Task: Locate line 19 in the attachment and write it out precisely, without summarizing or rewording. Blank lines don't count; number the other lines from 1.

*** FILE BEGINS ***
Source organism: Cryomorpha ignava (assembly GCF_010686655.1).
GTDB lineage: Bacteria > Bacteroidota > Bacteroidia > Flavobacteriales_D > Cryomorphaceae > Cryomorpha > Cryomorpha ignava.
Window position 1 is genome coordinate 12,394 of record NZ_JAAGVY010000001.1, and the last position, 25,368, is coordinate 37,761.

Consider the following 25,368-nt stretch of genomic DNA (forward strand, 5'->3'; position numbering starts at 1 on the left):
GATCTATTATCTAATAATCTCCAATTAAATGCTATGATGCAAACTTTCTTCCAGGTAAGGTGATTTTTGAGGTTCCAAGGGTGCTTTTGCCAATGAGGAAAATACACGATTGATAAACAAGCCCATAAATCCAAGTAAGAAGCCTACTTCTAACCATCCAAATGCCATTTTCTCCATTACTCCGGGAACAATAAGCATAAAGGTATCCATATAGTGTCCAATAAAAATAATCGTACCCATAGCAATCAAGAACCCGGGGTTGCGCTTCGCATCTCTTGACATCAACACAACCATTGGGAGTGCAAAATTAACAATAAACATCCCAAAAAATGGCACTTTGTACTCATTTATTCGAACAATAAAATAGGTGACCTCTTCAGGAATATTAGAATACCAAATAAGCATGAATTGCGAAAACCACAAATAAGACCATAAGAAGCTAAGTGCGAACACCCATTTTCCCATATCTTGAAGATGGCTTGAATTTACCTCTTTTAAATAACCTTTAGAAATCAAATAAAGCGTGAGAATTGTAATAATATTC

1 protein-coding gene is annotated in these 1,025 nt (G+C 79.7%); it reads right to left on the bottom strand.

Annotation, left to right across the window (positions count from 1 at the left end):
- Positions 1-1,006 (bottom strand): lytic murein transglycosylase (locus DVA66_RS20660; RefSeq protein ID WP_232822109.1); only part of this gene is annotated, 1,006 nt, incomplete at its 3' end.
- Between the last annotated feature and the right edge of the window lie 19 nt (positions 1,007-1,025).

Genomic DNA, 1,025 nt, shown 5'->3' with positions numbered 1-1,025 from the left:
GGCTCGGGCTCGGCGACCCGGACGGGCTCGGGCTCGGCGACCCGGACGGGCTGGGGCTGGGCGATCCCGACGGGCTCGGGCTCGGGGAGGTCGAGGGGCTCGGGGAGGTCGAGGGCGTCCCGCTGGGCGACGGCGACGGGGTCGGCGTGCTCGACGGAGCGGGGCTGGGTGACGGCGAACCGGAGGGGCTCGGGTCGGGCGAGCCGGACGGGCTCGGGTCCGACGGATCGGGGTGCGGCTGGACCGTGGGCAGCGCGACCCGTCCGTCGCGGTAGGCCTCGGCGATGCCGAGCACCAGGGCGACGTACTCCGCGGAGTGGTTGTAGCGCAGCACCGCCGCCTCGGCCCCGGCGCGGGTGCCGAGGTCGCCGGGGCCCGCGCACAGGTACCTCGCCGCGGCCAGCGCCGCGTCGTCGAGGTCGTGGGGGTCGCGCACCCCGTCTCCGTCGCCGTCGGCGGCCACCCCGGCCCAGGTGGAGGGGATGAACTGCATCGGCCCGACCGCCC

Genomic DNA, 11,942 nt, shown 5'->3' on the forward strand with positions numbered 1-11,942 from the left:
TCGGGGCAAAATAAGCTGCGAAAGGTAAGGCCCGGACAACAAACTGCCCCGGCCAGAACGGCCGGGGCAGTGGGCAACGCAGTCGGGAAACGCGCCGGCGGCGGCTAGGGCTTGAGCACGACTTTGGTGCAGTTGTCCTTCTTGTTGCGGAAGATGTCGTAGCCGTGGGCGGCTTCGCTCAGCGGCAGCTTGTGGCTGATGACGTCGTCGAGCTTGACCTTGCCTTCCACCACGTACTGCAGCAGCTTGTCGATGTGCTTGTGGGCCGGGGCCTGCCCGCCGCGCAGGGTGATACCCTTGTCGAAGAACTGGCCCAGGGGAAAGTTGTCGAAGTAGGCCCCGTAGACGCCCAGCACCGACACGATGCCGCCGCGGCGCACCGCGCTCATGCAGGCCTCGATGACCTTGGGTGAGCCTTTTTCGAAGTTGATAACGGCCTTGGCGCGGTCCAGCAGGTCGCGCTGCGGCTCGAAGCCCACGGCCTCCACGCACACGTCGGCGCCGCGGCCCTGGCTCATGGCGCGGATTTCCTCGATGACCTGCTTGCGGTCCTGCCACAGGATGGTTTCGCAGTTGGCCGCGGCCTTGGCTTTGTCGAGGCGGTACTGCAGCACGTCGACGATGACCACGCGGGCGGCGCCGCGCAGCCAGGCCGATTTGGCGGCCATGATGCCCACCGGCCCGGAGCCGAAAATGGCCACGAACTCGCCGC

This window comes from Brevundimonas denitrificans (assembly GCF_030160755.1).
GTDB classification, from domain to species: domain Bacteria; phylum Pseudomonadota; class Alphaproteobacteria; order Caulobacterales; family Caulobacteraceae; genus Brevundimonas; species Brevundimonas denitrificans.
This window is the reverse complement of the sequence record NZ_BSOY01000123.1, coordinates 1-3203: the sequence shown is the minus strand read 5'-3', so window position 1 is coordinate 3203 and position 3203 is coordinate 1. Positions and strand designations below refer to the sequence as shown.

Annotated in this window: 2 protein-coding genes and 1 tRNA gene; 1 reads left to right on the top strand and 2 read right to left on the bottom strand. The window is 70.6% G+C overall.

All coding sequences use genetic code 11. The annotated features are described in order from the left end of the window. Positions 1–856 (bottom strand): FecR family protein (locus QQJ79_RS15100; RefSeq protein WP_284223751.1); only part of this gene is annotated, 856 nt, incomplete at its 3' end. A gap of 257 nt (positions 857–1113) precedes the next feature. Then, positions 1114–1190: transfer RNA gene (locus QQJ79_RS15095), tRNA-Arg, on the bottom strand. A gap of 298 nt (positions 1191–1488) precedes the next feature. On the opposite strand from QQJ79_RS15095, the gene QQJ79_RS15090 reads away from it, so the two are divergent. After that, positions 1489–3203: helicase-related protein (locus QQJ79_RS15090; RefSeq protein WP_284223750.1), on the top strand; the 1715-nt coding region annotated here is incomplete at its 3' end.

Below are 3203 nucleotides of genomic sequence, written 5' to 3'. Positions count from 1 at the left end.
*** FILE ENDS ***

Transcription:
Below are 3203 nucleotides of genomic sequence, written 5' to 3'. Positions count from 1 at the left end.